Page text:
Hapag-Lloyd in Merger Talks with UASC
Germany's Hapag-Lloyd is in talks to merge with United Arab Shipping Company (UASC), representing the latest move in the container market to battle a faltering global economy and too many ships.
Hapag-Lloyd shares hit a three-month high on Thursday as it said the talks were based on its shareholders owning 72 percent of the combined business and UASC's shareholders the rest.
Global container shipping, which transports everything from iPhones to designer dresses, is suffering its worst downturn as a combination of weaker consumer demand and overcapacity have forced lines to cut costs and try to build scale.
Hapag-Lloyd gave no further details of the discussions and said there is no certainty of a deal, though a successful merger would create a group with an estimated enterprise value in the region of 7 to 8 billion euros ($9 billion).
Kuwait-headquartered UASC, which is owned by Gulf Arab states and in which Qatar holds a majority stake, did not immediately respond to requests for comment.
"There is so much price pressure that all shipping groups are looking for mergers and this one won't be the last," a transport banking source said.
"Hapag in particular had to look for a partner as it was left out of recent tie-ups and alliance regroupings. It was at risk of becoming a sub-scale player lacking the full range of destinations."
However, a shipping industry source said it is unclear whether there would be sufficient benefit to UASC.
"Even with market pressure, it will take some convincing, given UASC's state ownership," the source said, adding that Hapag-Lloyd is likely to gain most from a tie-up.
The talks follow a takeover by France's CMA CGM of Singapore's Neptune Orient Lines to cement its position as the market's No.3 player behind Switzerland's MSC and Denmark's Maersk, the industry leader.
Other recent deals include a merger of state-controlled Chinese lines COSCO and China Shipping.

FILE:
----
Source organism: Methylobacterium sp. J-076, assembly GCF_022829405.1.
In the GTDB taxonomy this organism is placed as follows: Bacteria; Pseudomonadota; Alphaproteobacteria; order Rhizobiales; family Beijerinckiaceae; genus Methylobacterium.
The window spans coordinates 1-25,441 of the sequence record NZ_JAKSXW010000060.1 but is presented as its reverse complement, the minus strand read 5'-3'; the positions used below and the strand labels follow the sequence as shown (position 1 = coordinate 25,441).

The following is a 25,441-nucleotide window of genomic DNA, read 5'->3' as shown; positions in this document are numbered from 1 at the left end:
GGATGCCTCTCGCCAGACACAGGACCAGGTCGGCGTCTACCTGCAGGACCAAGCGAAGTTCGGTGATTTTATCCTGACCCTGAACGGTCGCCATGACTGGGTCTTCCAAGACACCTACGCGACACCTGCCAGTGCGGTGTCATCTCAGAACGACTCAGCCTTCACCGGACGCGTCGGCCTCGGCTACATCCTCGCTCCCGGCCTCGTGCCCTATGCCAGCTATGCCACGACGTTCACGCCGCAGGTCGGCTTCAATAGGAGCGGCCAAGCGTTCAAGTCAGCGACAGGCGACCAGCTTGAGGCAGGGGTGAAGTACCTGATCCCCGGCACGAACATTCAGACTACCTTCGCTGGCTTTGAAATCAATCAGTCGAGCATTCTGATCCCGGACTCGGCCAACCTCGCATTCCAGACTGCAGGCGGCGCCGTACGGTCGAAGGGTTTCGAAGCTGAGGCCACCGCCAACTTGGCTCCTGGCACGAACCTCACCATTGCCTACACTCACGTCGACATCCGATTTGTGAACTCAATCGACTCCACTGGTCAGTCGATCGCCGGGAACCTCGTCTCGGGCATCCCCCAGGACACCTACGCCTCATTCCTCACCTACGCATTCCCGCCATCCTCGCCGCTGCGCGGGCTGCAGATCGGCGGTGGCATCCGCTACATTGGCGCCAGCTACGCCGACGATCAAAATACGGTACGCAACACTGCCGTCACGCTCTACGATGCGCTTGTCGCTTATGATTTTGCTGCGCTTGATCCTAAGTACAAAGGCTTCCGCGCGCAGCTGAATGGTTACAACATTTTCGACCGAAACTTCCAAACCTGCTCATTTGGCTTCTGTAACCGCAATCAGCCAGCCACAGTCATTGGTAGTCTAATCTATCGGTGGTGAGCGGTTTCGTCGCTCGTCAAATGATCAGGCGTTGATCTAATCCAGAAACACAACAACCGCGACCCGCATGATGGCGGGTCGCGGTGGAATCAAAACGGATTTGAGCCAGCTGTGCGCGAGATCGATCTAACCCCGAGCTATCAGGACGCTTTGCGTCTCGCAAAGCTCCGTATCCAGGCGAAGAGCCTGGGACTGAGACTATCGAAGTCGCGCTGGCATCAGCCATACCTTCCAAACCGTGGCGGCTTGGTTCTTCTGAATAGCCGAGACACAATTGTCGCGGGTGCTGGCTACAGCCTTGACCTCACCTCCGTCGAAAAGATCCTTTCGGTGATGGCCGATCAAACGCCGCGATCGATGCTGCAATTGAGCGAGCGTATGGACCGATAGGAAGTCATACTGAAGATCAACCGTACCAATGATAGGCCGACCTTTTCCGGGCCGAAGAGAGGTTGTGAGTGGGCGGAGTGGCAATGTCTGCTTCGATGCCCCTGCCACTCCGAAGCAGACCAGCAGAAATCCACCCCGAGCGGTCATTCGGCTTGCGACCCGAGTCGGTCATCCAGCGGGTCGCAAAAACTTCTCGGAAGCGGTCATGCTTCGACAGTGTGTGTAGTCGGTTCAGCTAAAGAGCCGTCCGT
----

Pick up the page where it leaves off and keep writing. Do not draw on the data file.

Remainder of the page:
Container lines have also formed alliances aimed at saving costs and pooling runs to various destinations.
China COSCO Shipping and France's CMA CGM said on Wednesday that they had formed an alliance on Asia routes, making the partnership bigger in capacity than Maersk Line and MSC's rival 10-year agreement.
Maersk's Chief Commercial Officer Vincent Clerc said its arrangement with MSC is unaffected by its rivals' Asia announcement, adding that his company welcomes consolidation.
"The container shipping industry is fragmented and consolidation will enable carriers to create economies of scale and to optimise networks," Clerc said.
Hapag-Lloyd merged with Chile's Compania Sud Americana de Vapores (CSAV) in December 2014, helping it to swing to profit last year, and another deal could sit well with shareholders.
Klaus Michael Kuehne, Hapag-Lloyd's third-biggest shareholder with a 20 percent holding, recently said he believed the company was too small to thrive alone.
CSAV owns 31 percent of Hapag-Lloyd, while HGV, the city of Hamburg's investment holding company, owns 21 percent.
European tourism group TUI Group , which still holds a little more than 12 percent of Hapag-Lloyd, said it supported moves that would add value and is sticking to its goal of selling the stake.
Hapag-Lloyd shares rose nearly 15 percent to 18.80 euros by the close, having touched an intraday peak of 19.20 euros, a three-month high.